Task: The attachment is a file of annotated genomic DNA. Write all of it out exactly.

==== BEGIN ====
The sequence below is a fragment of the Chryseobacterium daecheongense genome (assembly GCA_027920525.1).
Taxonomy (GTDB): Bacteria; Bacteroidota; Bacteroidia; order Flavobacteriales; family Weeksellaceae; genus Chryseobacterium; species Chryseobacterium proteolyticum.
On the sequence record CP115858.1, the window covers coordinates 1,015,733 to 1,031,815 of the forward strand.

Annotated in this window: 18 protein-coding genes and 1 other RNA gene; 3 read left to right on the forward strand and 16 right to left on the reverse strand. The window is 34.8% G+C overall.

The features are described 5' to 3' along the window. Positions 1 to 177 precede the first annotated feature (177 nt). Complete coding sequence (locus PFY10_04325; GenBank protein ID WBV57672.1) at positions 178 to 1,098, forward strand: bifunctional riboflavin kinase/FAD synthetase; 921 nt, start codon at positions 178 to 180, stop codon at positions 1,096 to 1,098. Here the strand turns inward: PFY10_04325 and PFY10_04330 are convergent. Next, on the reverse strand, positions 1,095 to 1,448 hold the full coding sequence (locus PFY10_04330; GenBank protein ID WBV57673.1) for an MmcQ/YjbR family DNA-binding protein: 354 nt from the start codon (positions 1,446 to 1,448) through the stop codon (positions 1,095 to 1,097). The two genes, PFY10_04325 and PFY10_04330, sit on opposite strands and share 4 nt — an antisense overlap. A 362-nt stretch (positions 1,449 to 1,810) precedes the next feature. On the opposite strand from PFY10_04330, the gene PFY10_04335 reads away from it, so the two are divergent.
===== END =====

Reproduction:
The sequence below is a fragment of the Chryseobacterium daecheongense genome (assembly GCA_027920525.1).
Taxonomy (GTDB): Bacteria; Bacteroidota; Bacteroidia; order Flavobacteriales; family Weeksellaceae; genus Chryseobacterium; species Chryseobacterium proteolyticum.
On the sequence record CP115858.1, the window covers coordinates 1,015,733 to 1,031,815 of the forward strand.

Annotated in this window: 18 protein-coding genes and 1 other RNA gene; 3 read left to right on the forward strand and 16 right to left on the reverse strand. The window is 34.8% G+C overall.

The features are described 5' to 3' along the window. Positions 1 to 177 precede the first annotated feature (177 nt). Complete coding sequence (locus PFY10_04325; GenBank protein ID WBV57672.1) at positions 178 to 1,098, forward strand: bifunctional riboflavin kinase/FAD synthetase; 921 nt, start codon at positions 178 to 180, stop codon at positions 1,096 to 1,098. Here the strand turns inward: PFY10_04325 and PFY10_04330 are convergent. Next, on the reverse strand, positions 1,095 to 1,448 hold the full coding sequence (locus PFY10_04330; GenBank protein ID WBV57673.1) for an MmcQ/YjbR family DNA-binding protein: 354 nt from the start codon (positions 1,446 to 1,448) through the stop codon (positions 1,095 to 1,097). The two genes, PFY10_04325 and PFY10_04330, sit on opposite strands and share 4 nt — an antisense overlap. A 362-nt stretch (positions 1,449 to 1,810) precedes the next feature. On the opposite strand from PFY10_04330, the gene PFY10_04335 reads away from it, so the two are divergent.